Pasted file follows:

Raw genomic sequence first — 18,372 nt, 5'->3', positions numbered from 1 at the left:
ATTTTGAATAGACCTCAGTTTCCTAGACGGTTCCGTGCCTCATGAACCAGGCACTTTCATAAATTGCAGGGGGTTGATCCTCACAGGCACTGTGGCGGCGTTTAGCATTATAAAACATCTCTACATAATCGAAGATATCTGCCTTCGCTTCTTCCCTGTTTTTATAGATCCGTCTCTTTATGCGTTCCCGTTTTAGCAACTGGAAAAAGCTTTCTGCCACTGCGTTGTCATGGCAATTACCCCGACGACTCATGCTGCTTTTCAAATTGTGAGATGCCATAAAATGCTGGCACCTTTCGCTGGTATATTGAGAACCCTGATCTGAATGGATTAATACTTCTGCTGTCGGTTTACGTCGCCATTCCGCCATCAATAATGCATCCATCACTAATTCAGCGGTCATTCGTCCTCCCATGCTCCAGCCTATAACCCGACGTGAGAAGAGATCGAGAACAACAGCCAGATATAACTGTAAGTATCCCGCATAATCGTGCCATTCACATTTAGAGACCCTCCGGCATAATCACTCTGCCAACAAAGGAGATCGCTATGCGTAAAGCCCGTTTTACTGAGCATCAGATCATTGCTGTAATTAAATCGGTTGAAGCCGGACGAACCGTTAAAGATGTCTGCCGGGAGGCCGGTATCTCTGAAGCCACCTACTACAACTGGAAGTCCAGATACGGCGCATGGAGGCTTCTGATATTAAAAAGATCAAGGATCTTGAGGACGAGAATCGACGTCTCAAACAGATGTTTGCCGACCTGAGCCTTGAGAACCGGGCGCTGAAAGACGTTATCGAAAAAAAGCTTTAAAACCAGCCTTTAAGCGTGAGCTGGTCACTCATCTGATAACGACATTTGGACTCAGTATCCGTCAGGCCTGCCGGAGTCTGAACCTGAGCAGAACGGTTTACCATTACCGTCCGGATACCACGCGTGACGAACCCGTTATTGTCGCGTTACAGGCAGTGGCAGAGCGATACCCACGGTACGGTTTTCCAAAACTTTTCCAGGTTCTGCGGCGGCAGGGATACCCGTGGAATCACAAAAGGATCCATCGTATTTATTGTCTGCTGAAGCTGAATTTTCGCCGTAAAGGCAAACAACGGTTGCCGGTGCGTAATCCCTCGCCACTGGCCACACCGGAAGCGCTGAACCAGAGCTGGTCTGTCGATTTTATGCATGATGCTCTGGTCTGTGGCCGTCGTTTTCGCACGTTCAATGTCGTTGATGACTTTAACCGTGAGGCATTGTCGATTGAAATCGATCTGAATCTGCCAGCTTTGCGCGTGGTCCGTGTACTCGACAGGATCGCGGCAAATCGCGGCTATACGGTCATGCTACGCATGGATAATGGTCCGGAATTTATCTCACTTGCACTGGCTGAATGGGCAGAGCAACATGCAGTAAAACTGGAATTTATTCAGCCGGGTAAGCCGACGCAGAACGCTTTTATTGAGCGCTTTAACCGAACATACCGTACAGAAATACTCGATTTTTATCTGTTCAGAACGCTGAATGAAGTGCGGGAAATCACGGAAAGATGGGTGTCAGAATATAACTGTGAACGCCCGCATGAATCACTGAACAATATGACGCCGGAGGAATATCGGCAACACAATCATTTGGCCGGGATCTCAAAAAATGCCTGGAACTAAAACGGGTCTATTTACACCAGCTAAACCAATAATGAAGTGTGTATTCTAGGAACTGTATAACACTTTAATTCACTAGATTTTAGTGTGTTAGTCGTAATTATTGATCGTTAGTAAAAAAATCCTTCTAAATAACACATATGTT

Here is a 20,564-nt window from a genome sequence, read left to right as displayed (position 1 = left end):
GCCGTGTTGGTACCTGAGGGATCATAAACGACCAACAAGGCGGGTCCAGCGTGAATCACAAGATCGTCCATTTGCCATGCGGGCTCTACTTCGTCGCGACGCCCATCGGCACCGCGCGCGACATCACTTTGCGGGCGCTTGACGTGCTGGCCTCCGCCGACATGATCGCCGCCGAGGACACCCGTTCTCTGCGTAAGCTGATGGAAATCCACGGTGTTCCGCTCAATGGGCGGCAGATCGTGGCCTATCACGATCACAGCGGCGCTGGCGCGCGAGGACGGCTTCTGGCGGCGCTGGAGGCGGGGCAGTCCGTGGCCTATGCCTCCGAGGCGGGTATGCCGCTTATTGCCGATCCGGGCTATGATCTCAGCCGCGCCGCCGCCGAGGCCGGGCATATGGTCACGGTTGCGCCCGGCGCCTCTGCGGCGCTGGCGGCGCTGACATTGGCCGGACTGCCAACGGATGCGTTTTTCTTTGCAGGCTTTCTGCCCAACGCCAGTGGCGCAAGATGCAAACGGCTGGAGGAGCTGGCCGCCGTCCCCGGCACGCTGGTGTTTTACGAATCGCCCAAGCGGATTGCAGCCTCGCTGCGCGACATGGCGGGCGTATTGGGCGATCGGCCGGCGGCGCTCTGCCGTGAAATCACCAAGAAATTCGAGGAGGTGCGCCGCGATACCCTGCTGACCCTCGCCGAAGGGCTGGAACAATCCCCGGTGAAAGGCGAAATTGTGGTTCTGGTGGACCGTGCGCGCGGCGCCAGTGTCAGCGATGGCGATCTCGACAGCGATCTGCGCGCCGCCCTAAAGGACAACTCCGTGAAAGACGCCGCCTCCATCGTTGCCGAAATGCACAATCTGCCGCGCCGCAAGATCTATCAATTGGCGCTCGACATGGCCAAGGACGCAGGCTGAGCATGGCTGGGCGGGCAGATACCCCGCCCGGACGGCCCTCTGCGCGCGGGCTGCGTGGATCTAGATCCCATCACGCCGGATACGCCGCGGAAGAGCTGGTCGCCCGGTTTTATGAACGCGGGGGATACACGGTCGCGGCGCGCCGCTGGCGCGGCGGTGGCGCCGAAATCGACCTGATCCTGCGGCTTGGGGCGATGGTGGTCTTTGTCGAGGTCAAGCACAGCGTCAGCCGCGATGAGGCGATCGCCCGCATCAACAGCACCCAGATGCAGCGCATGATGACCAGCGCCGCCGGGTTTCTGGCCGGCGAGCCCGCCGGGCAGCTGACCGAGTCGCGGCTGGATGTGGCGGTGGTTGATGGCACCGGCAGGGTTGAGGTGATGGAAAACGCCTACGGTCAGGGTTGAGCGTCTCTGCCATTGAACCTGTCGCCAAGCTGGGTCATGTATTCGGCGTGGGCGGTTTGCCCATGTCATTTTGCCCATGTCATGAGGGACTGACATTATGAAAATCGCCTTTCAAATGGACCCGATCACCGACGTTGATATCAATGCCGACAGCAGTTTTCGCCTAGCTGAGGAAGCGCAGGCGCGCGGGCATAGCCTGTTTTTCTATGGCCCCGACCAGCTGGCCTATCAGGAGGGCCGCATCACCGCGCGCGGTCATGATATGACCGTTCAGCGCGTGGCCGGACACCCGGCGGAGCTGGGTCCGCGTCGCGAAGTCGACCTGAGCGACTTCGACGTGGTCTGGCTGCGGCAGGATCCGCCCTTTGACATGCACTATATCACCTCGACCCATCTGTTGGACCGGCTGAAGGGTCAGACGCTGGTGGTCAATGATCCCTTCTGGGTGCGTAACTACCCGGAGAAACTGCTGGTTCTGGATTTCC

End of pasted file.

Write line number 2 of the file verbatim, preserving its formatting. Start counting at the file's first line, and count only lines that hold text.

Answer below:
ATTTTGAATAGACCTCAGTTTCCTAGACGGTTCCGTGCCTCATGAACCAGGCACTTTCATAAATTGCAGGGGGTTGATCCTCACAGGCACTGTGGCGGCGTTTAGCATTATAAAACATCTCTACATAATCGAAGATATCTGCCTTCGCTTCTTCCCTGTTTTTATAGATCCGTCTCTTTATGCGTTCCCGTTTTAGCAACTGGAAAAAGCTTTCTGCCACTGCGTTGTCATGGCAATTACCCCGACGACTCATGCTGCTTTTCAAATTGTGAGATGCCATAAAATGCTGGCACCTTTCGCTGGTATATTGAGAACCCTGATCTGAATGGATTAATACTTCTGCTGTCGGTTTACGTCGCCATTCCGCCATCAATAATGCATCCATCACTAATTCAGCGGTCATTCGTCCTCCCATGCTCCAGCCTATAACCCGACGTGAGAAGAGATCGAGAACAACAGCCAGATATAACTGTAAGTATCCCGCATAATCGTGCCATTCACATTTAGAGACCCTCCGGCATAATCACTCTGCCAACAAAGGAGATCGCTATGCGTAAAGCCCGTTTTACTGAGCATCAGATCATTGCTGTAATTAAATCGGTTGAAGCCGGACGAACCGTTAAAGATGTCTGCCGGGAGGCCGGTATCTCTGAAGCCACCTACTACAACTGGAAGTCCAGATACGGCGCATGGAGGCTTCTGATATTAAAAAGATCAAGGATCTTGAGGACGAGAATCGACGTCTCAAACAGATGTTTGCCGACCTGAGCCTTGAGAACCGGGCGCTGAAAGACGTTATCGAAAAAAAGCTTTAAAACCAGCCTTTAAGCGTGAGCTGGTCACTCATCTGATAACGACATTTGGACTCAGTATCCGTCAGGCCTGCCGGAGTCTGAACCTGAGCAGAACGGTTTACCATTACCGTCCGGATACCACGCGTGACGAACCCGTTATTGTCGCGTTACAGGCAGTGGCAGAGCGATACCCACGGTACGGTTTTCCAAAACTTTTCCAGGTTCTGCGGCGGCAGGGATACCCGTGGAATCACAAAAGGATCCATCGTATTTATTGTCTGCTGAAGCTGAATTTTCGCCGTAAAGGCAAACAACGGTTGCCGGTGCGTAATCCCTCGCCACTGGCCACACCGGAAGCGCTGAACCAGAGCTGGTCTGTCGATTTTATGCATGATGCTCTGGTCTGTGGCCGTCGTTTTCGCACGTTCAATGTCGTTGATGACTTTAACCGTGAGGCATTGTCGATTGAAATCGATCTGAATCTGCCAGCTTTGCGCGTGGTCCGTGTACTCGACAGGATCGCGGCAAATCGCGGCTATACGGTCATGCTACGCATGGATAATGGTCCGGAATTTATCTCACTTGCACTGGCTGAATGGGCAGAGCAACATGCAGTAAAACTGGAATTTATTCAGCCGGGTAAGCCGACGCAGAACGCTTTTATTGAGCGCTTTAACCGAACATACCGTACAGAAATACTCGATTTTTATCTGTTCAGAACGCTGAATGAAGTGCGGGAAATCACGGAAAGATGGGTGTCAGAATATAACTGTGAACGCCCGCATGAATCACTGAACAATATGACGCCGGAGGAATATCGGCAACACAATCATTTGGCCGGGATCTCAAAAAATGCCTGGAACTAAAACGGGTCTATTTACACCAGCTAAACCAATAATGAAGTGTGTATTCTAGGAACTGTATAACACTTTAATTCACTAGATTTTAGTGTGTTAGTCGTAATTATTGATCGTTAGTAAAAAAATCCTTCTAAATAACACATATGTT